To people who come from big cities, a 'hometown' is different from the dictionary definition of 'hometown'. Rather than a resting place of very private memories, it is more like a theme park, which everyone can enter; it is always crowded with strangers; the interior of the place changes and the price of the entrance ticket increases every year.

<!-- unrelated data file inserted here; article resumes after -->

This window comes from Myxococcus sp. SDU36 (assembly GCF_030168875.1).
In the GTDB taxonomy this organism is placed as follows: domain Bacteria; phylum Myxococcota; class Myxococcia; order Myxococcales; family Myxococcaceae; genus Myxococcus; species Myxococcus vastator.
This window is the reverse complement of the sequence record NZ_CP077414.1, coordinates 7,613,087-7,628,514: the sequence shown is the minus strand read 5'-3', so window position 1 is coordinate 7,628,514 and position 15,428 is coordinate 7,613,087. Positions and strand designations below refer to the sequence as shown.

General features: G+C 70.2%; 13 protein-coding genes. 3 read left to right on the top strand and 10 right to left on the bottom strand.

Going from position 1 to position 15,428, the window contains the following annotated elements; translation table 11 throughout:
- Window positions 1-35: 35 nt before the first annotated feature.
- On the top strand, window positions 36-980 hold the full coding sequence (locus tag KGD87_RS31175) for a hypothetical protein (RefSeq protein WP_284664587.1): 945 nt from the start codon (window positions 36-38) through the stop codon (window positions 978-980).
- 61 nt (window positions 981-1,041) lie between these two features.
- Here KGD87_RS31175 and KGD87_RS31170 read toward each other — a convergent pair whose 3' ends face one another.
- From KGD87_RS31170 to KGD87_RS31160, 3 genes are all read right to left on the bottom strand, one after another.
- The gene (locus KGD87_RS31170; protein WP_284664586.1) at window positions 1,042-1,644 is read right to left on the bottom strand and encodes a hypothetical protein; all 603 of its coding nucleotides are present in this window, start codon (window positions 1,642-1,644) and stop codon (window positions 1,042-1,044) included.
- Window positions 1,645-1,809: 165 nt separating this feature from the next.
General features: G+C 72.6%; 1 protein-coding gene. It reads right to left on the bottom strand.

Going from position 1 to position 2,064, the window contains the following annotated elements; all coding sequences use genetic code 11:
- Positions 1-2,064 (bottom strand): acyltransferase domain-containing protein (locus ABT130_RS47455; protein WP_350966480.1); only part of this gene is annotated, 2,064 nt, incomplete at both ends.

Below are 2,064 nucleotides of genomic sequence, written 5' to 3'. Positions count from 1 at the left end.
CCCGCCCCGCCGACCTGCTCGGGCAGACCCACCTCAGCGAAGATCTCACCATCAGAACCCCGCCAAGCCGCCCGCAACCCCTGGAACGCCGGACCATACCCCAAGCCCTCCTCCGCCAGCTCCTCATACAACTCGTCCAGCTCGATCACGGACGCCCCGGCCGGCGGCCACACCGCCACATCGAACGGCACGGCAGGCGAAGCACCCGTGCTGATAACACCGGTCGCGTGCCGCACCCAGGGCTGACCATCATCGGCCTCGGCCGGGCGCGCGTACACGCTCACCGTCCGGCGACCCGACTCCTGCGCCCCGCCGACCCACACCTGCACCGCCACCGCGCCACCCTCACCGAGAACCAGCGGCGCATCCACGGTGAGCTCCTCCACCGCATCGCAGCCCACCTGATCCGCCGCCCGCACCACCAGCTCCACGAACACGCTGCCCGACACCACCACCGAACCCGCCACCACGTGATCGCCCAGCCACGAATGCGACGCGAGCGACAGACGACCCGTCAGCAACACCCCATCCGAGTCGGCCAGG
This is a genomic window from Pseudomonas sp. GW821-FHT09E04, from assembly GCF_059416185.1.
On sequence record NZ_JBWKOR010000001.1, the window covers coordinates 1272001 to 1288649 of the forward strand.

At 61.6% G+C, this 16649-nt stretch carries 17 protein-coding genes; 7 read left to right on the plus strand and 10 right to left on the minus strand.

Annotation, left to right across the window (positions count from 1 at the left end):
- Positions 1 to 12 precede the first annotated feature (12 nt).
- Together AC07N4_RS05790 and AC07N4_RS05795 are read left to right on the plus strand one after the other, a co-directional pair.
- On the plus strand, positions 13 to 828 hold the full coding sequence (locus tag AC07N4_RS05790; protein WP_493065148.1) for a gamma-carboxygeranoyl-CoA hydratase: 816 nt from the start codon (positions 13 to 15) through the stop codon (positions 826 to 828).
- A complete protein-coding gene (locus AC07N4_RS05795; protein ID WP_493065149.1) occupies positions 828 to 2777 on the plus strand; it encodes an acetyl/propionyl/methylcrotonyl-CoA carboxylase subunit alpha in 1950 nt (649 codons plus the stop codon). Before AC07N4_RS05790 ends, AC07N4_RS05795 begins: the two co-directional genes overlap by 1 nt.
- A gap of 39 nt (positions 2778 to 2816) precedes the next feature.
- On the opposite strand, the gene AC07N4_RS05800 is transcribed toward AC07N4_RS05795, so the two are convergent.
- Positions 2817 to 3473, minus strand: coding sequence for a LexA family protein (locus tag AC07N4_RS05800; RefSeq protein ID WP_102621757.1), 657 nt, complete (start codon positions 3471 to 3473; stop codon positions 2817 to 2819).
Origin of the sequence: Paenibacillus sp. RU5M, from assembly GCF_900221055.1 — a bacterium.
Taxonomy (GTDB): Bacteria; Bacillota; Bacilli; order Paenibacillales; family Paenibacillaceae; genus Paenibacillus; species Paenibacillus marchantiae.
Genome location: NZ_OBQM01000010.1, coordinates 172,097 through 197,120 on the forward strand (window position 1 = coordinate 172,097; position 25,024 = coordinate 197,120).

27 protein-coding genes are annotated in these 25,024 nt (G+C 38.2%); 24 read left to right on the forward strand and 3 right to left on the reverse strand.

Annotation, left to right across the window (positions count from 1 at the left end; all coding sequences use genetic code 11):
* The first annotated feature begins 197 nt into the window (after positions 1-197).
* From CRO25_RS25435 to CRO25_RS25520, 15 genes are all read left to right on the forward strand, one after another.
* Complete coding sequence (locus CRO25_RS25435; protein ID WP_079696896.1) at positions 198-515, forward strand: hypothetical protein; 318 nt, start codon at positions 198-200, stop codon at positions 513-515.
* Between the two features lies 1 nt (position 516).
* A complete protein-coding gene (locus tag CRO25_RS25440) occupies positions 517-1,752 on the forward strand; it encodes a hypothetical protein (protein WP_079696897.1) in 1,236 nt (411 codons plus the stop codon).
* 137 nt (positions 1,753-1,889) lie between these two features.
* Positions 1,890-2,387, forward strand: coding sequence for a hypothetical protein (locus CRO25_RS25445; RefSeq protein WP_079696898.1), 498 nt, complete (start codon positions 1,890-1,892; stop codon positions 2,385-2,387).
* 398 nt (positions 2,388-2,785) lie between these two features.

Let’s think together. Can we represent the city? I mean whether it is represented through a romanticist landscape, an impressionist form or a conceptual representation, as used by social statistics. The advent of contemporary art and the discovery of the city are actually inseparable. Artists pass through the interior and exterior of a complex or the city, a broad street and an alley, the past and the present, the bourgeoisie and the people. It is too obvious that it is very important to emphasize this repeatedly. The city after industrialization is not only a centre raised by modernization, but also an absurd place, wherein ambivalent values coexist. Accordingly, in the city, all kinds of desires are visualized and urban dwellers aim to achieve their desires. Not only the desire, which speeds up and advances, but the sorts of people, who pursue different paces of life, have increased more than in the past. In a way, the value of a slower pace of life can be seen as another form of desire. In this respect, consider the question posed by contemporary art on the subject of the city. Some cases, such as the delay of unconditional urbanization that destroys the memory of life (Gordon Matta-Clark), the disclosure of the corruption of government in collusion with real estate (Hans Haacke), social classes in the city, as viewed from a semiological perspective (Martha Rosler), a sexual, yet elegant confession about the relationship between public spaces and the inequality of sexual minorities utilizing outdoor signboards as the realms of private memories (Felix González-Torres), and a dignified survival experiment on the essence of life utilizing and transforming dangerous buildings to form a temporary residence (Abraham Cruzvillegas), can demonstrate how contemporary art rewrites the city. In addition, some other cases can be found, including the city as a theatrical stage, a social declaration and the realm of resistance, the opportunity of solidarity and participation, the world of de-territorialization and re-territorialization, which is constantly made to disappear and reconstructed through accidental encounters. The role and contribution of architecture cannot be omitted. However, the city itself becomes an inexplicable, uncertain and atypical organism. The owners of the city are citizens, architects, artists, politicians, scholars, merchants and office workers …, this is, all the beings, who are connected with the city. The subject matter of the city should be sociopolitical, cultural and industrial. Contemporaries, who live in the age of supercapitalism, cannot be free from the economic logic of the system of capitalism. Negative Landscape (2017) is a work, that ‘rewrites’ topographic maps of ten redevelopment areas, including Myeongryun-dong, Sajik-dong, Sanggye-dong, Jeongreong-dong, Hongeun-dong, and Heukseok-dong in Seoul. Redevelopment areas exist in a state in which their fates are consigned to the future, but they are places of de-territorialization. Hong relocates these areas regardless of actual geography and erases all the buildings in the maps. In other words, it is a way of rearranging topographic maps after deconstruction. Rectangular and circular topographical maps are completed by cutting 2mm thick of shapes out of Styrofoams and stacking them like a terraced field, without attaching them to each other. Perhaps, this can be the fate of the near future that Seoul faces, or the fate of the entire Earth. The insecure condition of Negative Landscape involves the risk of collapse even with small threats. This is a desperate struggle that a parasitic territory, which precariously relies on power, undergoes, but it also visualizes how much urban life is temporary and spontaneous. The city exists, but does not exist. This is because in the age of globalization, the city itself is a product. Specifically, to the new generation, the city is considered only the object of consumption. In the city, it is difficult to find a sense of duty, which connects the past with the present. In Sagwa Kim’s text, quoted at the beginning of this section, we can assume how the city will be changed in the future. Finally, Hong uses an architectural methodology, but it is separate from utopianism, which is pursued by architecture. Rather, it is closer to an anti-architectural attitude. Frequently considered in this text, Hong seems constantly to explore the relationship between the idea of capitalism and value. In Capital, Marx described an exchange value as the relationship between one thing and another thing, which he called a type of concrete abstraction. It was called, concrete abstraction. I wonder if the concept of ‘concrete abstraction’ can be applied to Hong’s works. In the gradually dominant situation of mixing reality with fiction in contemporary art, Hong’s reductive method of work focuses on finding a point of contact with reality in a concrete way. In addition, the possibility of thought, whereby an encounter of Marx’s theory with an art practice is connected not by the image, but by the material, can be found.